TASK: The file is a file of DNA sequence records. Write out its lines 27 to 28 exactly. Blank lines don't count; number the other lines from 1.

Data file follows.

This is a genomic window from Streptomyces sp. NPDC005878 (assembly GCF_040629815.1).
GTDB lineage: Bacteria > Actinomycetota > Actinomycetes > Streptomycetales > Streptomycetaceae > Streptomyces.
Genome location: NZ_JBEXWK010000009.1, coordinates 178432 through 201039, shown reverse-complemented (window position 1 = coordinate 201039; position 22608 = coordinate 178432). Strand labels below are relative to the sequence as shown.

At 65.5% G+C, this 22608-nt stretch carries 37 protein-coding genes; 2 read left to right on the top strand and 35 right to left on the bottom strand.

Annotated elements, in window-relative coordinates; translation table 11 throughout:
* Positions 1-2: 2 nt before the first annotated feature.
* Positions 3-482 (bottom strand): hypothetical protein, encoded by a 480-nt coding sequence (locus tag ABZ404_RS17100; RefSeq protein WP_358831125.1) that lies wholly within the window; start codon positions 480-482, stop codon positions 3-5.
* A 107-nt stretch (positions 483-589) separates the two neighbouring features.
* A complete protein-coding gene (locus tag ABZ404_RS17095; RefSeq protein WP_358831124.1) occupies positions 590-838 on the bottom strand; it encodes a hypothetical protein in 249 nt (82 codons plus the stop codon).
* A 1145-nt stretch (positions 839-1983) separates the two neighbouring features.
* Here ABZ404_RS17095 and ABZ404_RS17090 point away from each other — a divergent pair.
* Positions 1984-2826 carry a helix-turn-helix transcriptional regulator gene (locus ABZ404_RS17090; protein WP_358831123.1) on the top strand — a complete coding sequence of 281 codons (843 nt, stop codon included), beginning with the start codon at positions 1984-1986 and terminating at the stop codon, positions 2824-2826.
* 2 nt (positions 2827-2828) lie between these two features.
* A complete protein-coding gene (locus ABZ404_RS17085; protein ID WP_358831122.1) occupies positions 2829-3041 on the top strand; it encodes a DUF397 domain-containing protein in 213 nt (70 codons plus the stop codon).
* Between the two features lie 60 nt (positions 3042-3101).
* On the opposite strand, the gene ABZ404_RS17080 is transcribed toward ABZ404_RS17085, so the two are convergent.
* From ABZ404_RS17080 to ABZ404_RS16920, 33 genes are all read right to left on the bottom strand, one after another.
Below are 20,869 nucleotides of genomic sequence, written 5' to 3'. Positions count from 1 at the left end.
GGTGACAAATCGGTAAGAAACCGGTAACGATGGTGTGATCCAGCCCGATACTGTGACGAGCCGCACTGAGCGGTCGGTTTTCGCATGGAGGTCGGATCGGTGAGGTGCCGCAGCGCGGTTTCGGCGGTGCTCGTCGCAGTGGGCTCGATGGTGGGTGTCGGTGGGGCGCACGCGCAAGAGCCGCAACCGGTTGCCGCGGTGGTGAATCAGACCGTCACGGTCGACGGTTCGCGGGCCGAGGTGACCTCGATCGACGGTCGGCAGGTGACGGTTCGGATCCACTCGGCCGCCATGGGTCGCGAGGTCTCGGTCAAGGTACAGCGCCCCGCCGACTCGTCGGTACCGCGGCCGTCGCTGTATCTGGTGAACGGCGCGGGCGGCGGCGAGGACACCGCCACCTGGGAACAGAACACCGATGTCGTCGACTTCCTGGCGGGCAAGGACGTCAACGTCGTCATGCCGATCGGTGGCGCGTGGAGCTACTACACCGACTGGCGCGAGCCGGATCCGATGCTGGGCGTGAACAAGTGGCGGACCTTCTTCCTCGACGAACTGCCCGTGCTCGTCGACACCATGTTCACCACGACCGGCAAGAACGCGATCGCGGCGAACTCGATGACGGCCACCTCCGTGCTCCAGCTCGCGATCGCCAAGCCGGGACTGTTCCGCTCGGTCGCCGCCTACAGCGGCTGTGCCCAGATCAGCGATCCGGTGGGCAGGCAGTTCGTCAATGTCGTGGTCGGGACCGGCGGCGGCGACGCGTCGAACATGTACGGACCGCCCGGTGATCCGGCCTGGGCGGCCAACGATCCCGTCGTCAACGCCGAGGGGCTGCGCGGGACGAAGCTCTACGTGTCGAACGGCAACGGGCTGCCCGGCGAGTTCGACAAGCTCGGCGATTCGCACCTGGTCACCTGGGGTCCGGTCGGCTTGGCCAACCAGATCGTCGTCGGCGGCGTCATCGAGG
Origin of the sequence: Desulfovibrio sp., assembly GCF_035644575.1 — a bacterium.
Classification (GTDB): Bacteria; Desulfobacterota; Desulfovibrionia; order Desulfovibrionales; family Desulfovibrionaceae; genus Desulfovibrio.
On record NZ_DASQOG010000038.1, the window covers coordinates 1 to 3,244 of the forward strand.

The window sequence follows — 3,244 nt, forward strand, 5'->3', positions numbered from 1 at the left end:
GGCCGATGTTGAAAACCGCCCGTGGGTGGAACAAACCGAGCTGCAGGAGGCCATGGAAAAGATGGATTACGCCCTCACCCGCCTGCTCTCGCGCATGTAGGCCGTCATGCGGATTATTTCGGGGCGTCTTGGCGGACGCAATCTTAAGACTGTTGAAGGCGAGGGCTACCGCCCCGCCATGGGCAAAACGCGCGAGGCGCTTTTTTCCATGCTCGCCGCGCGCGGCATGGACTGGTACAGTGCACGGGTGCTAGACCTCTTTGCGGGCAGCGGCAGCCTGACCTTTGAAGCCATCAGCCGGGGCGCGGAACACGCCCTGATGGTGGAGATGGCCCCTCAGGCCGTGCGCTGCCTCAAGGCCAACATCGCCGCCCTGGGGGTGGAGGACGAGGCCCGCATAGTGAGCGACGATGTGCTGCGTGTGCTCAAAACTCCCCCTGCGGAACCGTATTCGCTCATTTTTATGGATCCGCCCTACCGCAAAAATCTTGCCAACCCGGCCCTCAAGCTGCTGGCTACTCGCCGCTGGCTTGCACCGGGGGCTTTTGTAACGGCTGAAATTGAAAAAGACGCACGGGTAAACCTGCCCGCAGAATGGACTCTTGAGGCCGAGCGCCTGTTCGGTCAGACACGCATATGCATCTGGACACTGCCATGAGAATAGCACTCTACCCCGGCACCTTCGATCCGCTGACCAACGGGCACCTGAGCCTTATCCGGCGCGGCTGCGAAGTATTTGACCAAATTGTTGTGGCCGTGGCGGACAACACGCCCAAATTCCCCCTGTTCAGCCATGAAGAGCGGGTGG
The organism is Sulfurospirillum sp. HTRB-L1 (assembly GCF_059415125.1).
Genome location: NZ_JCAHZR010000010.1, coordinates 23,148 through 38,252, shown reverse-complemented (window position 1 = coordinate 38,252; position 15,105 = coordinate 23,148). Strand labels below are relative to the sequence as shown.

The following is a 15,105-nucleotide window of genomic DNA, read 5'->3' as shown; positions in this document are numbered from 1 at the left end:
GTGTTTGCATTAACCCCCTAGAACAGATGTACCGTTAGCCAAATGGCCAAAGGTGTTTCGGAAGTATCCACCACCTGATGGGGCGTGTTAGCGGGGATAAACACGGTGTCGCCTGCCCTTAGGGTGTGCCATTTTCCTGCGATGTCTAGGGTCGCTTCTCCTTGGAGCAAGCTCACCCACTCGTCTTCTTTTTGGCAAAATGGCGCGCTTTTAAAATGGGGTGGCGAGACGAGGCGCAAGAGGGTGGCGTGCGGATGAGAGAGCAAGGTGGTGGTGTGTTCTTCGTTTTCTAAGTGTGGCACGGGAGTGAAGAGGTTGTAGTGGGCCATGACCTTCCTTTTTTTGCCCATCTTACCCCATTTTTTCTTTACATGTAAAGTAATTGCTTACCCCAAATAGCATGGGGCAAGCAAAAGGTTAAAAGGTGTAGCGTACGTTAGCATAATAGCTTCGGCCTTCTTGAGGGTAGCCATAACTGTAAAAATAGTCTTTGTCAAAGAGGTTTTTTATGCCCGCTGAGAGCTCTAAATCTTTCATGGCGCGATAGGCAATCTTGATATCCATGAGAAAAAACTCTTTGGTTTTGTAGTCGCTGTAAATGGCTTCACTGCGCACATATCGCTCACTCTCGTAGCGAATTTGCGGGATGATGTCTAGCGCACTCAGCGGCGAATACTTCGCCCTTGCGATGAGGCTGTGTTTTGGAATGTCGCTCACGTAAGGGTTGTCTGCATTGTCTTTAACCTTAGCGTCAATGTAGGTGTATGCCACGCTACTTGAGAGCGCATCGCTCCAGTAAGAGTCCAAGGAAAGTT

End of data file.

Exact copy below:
The following is a 15,105-nucleotide window of genomic DNA, read 5'->3' as shown; positions in this document are numbered from 1 at the left end:
GTGTTTGCATTAACCCCCTAGAACAGATGTACCGTTAGCCAAATGGCCAAAGGTGTTTCGGAAGTATCCACCACCTGATGGGGCGTGTTAGCGGGGATAAACACGGTGTCGCCTGCCCTTAGGGTGTGCCATTTTCCTGCGATGTCTAGGGTCGCTTCTCCTTGGAGCAAGCTCACCCACTCGTCTTCTTTTTGGCAAAATGGCGCGCTTTTAAAATGGGGTGGCGAGACGAGGCGCAAGAGGGTGGCGTGCGGATGAGAGAGCAAGGTGGTGGTGTGTTCTTCGTTTTCTAAGTGTGGCACGGGAGTGAAGAGGTTGTAGTGGGCCATGACCTTCCTTTTTTTGCCCATCTTACCCCATTTTTTCTTTACATGTAAAGTAATTGCTTACCCCAAATAGCATGGGGCAAGCAAAAGGTTAAAAGGTGTAGCGTACGTTAGCATAATAGCTTCGGCCTTCTTGAGGGTAGCCATAACTGTAAAAATAGTCTTTGTCAAAGAGGTTTTTTATGCCCGCTGAGAGCTCTAAATCTTTCATGGCGCGATAGGCAATCTTGATATCCATGAGAAAAAACTCTTTGGTTTTGTAGTCGCTGTAAATGGCTTCACTGCGCACATATCGCTCACTCTCGTAGCGAATTTGCGGGATGATGTCTAGCGCACTCAGCGGCGAATACTTCGCCCTTGCGATGAGGCTGTGTTTTGGAATGTCGCTCACGTAAGGGTTGTCTGCATTGTCTTTAACCTTAGCGTCAATGTAGGTGTATGCCACGCTACTTGAGAGCGCATCGCTCCAGTAAGAGTCCAAGGAAAGTT